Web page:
One of the South Street Seaport Museum’s most prized possessions is set to undergo a major restoration. The Museum announced on Monday that the city had contributed $4.5 million towards restoring the Lightship Ambrose, which is currently docked at Pier 16, as part of the Museum’s collection of five historic vessels.
Built in 1907, Lightship LV-87, as the ship is officially known, served as a floating lighthouse that guided ships from the Atlantic Ocean “into the broad mouth of lower New York Bay between Coney Island, New York, and Sandy Hook, New Jersey.” This could often be a treacherous stretch because of the sand bars and shoals in the area.
Ambrose was the first lightship to be fitted with a radio, to help boats navigate when visibility levels were poor. The lightship remained in service until the 1960s, after which it was donated to the Seaport Museum.
Now the Museum plans to restore it back to its glory days, and subsequently use it as a space where people can learn about the science and technology behind navigation, about immigration to the city, and of course experience the boat’s “radio shack.”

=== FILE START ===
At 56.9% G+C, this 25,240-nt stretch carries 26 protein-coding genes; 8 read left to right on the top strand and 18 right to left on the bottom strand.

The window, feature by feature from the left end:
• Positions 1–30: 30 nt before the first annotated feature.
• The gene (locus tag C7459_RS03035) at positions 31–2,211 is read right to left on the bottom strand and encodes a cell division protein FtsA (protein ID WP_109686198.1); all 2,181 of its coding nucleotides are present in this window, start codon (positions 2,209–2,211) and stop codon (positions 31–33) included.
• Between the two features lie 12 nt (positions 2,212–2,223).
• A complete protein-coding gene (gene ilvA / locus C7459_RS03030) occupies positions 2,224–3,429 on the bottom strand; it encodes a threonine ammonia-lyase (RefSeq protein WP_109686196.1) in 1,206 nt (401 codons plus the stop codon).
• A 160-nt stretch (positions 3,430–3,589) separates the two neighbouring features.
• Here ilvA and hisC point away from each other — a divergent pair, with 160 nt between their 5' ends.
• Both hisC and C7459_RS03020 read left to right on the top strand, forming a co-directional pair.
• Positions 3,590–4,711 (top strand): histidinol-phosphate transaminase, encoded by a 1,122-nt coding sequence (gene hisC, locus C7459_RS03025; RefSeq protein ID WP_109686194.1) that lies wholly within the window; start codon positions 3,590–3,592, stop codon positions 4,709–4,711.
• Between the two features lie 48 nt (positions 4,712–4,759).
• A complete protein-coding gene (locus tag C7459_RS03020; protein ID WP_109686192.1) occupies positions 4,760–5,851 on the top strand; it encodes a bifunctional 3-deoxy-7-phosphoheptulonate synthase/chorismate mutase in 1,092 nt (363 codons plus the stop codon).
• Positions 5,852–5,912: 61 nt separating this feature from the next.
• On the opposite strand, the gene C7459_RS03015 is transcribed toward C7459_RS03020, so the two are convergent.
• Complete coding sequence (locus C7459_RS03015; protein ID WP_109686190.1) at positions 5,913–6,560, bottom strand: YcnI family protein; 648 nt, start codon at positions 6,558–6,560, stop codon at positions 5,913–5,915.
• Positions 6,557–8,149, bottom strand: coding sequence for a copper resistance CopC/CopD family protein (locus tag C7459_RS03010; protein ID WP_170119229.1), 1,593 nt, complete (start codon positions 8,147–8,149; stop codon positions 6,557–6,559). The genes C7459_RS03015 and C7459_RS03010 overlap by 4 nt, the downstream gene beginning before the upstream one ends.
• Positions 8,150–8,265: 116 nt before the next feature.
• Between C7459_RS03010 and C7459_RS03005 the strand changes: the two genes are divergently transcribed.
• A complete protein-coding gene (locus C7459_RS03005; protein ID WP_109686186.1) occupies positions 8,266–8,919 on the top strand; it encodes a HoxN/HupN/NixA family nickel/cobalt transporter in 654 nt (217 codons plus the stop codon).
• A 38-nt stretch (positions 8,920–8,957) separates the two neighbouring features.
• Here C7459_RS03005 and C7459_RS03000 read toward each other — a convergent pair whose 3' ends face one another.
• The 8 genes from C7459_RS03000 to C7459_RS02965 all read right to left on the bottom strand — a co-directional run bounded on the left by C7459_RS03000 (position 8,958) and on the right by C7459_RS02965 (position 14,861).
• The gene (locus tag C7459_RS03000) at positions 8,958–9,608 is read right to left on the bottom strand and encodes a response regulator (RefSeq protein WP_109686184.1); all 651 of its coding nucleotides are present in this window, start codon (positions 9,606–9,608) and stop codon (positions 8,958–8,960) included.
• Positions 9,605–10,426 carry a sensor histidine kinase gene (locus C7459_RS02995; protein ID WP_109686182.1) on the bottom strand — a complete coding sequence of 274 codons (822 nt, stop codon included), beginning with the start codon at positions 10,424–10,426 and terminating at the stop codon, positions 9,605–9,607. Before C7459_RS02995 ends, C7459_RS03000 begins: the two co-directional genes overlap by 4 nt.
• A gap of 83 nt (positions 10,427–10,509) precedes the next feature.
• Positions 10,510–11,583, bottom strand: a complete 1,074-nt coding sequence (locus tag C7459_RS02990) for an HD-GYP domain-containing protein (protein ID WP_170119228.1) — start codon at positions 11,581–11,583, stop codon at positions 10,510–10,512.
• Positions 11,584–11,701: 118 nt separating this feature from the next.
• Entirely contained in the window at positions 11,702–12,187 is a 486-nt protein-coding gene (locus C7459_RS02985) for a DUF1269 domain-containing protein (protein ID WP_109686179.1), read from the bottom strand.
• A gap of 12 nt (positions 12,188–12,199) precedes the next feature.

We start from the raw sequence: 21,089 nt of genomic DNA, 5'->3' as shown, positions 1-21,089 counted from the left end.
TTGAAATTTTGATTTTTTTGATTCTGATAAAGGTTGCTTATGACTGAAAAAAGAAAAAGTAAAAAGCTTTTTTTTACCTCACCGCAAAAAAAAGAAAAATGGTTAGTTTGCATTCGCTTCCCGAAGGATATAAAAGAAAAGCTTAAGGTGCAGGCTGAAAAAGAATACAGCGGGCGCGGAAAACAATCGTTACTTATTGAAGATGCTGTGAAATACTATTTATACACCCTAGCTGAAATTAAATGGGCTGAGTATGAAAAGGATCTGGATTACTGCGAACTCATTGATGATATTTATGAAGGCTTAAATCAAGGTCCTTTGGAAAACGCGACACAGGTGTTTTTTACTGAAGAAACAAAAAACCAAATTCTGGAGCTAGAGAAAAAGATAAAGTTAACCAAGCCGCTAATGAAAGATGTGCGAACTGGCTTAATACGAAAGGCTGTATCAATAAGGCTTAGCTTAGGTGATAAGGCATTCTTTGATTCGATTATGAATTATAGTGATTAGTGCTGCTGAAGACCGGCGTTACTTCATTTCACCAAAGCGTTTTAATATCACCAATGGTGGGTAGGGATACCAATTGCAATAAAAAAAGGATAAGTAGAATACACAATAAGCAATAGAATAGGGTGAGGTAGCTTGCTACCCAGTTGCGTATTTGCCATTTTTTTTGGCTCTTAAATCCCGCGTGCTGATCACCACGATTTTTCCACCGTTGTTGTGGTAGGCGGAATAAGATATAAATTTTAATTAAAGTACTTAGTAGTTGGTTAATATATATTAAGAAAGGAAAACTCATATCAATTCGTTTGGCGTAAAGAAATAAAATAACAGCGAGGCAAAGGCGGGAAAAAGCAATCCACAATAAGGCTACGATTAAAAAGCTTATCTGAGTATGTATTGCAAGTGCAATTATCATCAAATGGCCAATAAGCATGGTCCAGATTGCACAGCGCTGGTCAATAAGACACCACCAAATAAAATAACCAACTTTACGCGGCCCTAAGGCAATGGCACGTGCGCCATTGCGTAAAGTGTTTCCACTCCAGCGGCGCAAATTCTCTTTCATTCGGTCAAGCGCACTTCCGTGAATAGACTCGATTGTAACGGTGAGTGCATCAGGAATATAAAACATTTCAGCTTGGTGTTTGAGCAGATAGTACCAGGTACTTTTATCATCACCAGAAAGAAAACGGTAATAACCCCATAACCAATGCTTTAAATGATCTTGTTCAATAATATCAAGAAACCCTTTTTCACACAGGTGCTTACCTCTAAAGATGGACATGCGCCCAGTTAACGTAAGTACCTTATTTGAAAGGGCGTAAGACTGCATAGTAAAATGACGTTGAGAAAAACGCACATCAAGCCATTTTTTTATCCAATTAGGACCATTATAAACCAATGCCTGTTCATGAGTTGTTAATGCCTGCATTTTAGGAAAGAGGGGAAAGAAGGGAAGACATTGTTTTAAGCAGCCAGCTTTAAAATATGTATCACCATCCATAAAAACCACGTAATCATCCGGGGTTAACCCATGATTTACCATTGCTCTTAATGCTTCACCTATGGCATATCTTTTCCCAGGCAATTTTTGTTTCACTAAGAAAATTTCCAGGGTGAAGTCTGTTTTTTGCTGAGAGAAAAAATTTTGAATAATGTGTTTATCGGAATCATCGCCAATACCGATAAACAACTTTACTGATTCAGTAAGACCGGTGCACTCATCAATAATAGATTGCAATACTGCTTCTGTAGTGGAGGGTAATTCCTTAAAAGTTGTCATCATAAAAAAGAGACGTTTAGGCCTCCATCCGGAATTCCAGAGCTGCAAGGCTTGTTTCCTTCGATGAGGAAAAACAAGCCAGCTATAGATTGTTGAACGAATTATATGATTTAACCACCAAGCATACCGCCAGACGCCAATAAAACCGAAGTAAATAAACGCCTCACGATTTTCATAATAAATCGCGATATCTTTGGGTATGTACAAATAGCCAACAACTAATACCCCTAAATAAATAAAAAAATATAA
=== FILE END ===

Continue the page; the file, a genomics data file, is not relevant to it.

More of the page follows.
“The lightship Ambrose is an iconic symbol of New York,” Jonathan Boulware, the executive director of the Seaport Museum, said in a statement. “For millions of immigrants, Ambrose was the literal light of liberty. Passing Ambrose lightship meant that you'd arrived at America's shores. Ambrose's light was the beacon of liberty visible long before the Statue of Liberty.”
The announcement of this latest restoration follows a $16 million renovation of the 132-year-old sailing ship Wavetree, last year. Ambrose’s restoration was made possible by contributions from the Mayor’s office, the City Council, and the Manhattan Borough President’s office.
“The Lightship Ambrose is a vital part of our history as one of the world's greatest port cities, and preserving it for generations of New Yorkers to learn its story and walk its decks is a priceless investment,” Gale Brewer, Manhattan’s Borough President, said in a statement.